Unit Pricing Code

  • Unit prices help consumers compare prices and find the best value for money.
  • The Unit Pricing Code sets out the rules for unit pricing. It is mandatory for many grocery retailers, both bricks-and-mortar and online.
  • The code sets out rules around where, how, and for what products unit pricing is required.

What the ACCC does

  • We enforce the Unit Pricing Code, a mandatory industry code under the Competition and Consumer Act 2010.

What the ACCC doesn't do

  • We don’t resolve individual complaints about unit pricing.

About the Unit Pricing Code

The Unit Pricing Code is a mandatory industry code under the Competition and Consumer Act 2010. It sets out the rules for which businesses must display unit prices, where, how, and for what products.

Unit pricing:

  • shows how much a product costs using a standard unit of measurement
  • helps consumers compare prices and find the best value for money.

Who needs to follow the code

Grocery retailers selling certain items

Grocery retailers that sell items from all the following categories may need to follow the Unit Pricing Code:

  • bread
  • breakfast cereal
  • butter
  • eggs
  • flour
  • fresh fruit and vegetables
  • fresh milk
  • meat
  • rice
  • sugar
  • other packaged food.

Online businesses

Online businesses that sell items from all the listed categories must follow the code.

Physical businesses

Physical businesses are those that offer products and services to customers face to face in a store or office.

Physical businesses that sell items from all the listed categories:

  • must follow the code if they have used more than 1000 square metres of floor space to sell groceries
  • can choose to follow the code if they have used less than 1000 square metres of floor space to sell groceries.

This means not all businesses selling grocery items will display unit pricing. Smaller stores or online stores that sell a limited range of grocery items may not display unit pricing. Grocery retailers that follow the code must follow all the rules it sets out.

Display of unit prices

Grocery retailers covered by the code must display unit prices in-store, online and in advertising.

Unit prices must:

  • stand out so they are easily seen
  • be easy to read
  • be accurate and clear in meaning
  • be positioned close to the selling price.

Unit prices must be in dollars and cents, rounded to the nearest cent.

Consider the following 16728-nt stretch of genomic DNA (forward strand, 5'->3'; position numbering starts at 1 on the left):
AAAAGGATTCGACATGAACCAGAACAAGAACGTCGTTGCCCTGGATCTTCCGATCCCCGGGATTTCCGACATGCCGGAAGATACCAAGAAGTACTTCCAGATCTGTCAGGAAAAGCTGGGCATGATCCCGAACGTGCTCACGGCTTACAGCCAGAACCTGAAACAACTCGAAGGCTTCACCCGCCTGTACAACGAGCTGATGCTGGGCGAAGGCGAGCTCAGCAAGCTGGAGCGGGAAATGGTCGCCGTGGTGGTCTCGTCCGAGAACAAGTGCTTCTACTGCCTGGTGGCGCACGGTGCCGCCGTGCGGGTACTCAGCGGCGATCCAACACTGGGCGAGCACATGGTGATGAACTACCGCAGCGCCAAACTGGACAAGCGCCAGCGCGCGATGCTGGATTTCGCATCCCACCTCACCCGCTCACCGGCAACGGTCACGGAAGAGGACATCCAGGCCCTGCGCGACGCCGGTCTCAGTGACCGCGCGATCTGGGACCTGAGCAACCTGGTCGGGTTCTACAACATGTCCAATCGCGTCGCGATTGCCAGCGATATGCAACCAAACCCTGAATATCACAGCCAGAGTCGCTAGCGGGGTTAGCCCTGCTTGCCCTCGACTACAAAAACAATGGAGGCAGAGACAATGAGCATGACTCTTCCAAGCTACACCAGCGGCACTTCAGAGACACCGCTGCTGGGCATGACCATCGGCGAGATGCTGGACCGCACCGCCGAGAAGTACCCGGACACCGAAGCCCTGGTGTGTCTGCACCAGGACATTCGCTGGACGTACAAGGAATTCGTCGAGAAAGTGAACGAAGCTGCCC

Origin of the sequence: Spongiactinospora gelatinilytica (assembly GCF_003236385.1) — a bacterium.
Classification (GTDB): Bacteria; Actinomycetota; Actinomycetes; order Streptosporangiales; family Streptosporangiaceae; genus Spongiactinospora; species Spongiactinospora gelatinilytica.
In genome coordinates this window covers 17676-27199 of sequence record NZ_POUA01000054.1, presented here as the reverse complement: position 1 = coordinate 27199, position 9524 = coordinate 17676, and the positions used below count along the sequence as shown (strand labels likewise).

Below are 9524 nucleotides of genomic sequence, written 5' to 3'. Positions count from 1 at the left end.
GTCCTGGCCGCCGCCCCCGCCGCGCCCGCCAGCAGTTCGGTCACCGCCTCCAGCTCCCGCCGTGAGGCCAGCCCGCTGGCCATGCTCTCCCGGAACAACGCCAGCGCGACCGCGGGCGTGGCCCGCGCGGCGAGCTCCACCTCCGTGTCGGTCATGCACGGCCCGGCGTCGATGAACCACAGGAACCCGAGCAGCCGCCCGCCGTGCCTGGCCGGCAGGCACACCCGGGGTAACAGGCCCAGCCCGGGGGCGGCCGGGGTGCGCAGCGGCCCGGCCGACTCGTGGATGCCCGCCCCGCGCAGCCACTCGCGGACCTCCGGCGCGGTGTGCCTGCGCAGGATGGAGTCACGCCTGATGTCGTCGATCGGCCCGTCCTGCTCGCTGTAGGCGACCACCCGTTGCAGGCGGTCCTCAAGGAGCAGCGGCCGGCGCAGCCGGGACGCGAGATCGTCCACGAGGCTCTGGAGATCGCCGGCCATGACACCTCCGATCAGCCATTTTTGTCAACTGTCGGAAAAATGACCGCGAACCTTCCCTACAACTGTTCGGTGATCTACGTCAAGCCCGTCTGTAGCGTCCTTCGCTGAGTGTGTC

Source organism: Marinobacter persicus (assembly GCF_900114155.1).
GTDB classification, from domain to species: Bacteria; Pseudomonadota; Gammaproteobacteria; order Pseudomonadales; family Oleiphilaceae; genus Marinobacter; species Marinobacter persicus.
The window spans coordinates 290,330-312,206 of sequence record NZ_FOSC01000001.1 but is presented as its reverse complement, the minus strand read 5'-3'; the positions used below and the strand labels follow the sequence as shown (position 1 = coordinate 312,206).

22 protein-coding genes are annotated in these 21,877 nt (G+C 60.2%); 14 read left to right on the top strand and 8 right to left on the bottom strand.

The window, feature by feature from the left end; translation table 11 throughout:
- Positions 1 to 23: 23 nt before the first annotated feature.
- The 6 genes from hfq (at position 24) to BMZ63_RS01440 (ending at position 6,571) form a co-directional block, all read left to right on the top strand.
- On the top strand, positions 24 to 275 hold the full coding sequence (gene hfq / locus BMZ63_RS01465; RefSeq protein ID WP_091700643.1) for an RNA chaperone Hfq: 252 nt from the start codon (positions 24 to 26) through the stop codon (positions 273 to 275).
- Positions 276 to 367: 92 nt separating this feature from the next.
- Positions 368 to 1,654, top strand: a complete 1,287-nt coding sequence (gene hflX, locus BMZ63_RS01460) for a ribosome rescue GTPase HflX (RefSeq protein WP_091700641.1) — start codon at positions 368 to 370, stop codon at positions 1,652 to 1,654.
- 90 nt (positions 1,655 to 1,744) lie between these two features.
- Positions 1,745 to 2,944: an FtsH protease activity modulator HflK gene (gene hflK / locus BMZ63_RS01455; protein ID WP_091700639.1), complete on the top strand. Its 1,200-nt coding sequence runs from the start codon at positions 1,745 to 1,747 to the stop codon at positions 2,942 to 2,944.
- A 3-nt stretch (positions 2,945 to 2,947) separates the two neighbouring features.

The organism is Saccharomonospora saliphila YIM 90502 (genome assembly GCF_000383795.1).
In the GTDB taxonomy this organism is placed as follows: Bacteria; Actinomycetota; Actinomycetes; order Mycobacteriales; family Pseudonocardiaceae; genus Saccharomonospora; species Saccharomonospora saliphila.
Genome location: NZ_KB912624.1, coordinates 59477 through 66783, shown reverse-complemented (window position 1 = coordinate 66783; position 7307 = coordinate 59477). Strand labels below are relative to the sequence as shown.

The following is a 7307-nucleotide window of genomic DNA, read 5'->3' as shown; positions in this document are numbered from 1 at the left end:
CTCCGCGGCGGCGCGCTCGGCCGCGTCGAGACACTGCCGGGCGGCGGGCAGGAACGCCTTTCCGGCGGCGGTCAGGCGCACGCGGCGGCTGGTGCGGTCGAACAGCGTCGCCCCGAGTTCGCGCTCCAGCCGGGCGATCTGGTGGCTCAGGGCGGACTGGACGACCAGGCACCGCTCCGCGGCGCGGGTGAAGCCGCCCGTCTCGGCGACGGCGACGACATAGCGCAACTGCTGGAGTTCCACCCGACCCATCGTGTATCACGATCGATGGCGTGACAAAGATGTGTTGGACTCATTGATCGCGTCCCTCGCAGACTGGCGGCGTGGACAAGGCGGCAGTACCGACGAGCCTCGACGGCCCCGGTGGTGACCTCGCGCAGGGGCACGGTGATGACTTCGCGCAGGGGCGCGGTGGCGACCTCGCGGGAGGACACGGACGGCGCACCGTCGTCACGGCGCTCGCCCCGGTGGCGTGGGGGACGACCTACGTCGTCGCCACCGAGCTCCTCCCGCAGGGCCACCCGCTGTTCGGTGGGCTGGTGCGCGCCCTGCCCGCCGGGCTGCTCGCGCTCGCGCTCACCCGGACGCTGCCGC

Unit measurements to use

The unit of measurement to use for a unit price depends on:

  • the type of product
  • how the product is usually sold.

For example:

  • fruits, vegetables and meats must either be priced per item or per kilogram if they are usually sold by weight
  • beverages must be priced per litre
  • make-up must be priced per item, per 10 grams if sold by weight, or per 10 millilitres if sold by volume.

Read our guide to unit pricing for grocery retailers. It includes a full list of unit measurements.

Products that don't require unit pricing

Unit pricing must be shown on all products, unless they are listed in the code as an exemption. In practice, this means most food, drinks, cleaning and personal products must be unit priced.

However, because it wouldn’t make sense to require unit pricing for every type of product, some type of products don’t require unit pricing.

Household goods and appliances

Unit prices don’t need to be shown for:

  • toys
  • furniture
  • manchester
  • haberdashery
  • hardware items
  • books, magazines and stationery
  • flowers, including fresh, dried and imitation flowers
  • household appliances
  • kitchen and bathroom utensils
  • garden tools, and items for garden or pool maintenance or decoration.

Electrical and other equipment

Unit prices don’t need to be shown for:

  • computer equipment
  • audio-visual equipment
  • telecommunications items or equipment
  • sports and camping equipment
  • photography items and equipment
  • electrical items (except batteries and light bulbs)
  • optical discs and magnetic storage devices used for computing, sound reproduction or video, whether or not they are pre-loaded with content.

Some food, beverages and personal products

Unit prices don’t need to be shown for:

  • alcoholic beverages
  • meals made by retail outlets for customers to eat immediately
  • clothing, jewellery and other fashion items (except make-up)
  • cigarettes and other tobacco products, including nicotine replacement products.

Facilities and services

Unit prices don’t need to be shown for:

  • goods for hire
  • items in vending machines
  • items for motor vehicle maintenance or repair
  • services, and goods supplied as part of providing a service, including mobile phone recharges.

Bundled, grouped and marked down products

Unit prices don’t need to be shown for:

  • different grocery items sold together or ‘bundled’ for a single price
  • a range of different items offered for the same price, for example, ‘all lipsticks $5.50’
  • perishable items marked down when they approach their use by date
  • products marked down because they or their packaging are damaged
  • products marked down because they are discontinued.

See also

This guide explains what grocery retailers need to know about unit pricing, including
1 Oct 2021
This pamphlet provides information to help grocery retailers quickly work out whether they are affected by the unit pricing code.
16 Dec 2010

Grocery unit prices

Price displays

Competition and Consumer (Industry Codes—Unit Pricing) Regulations 2021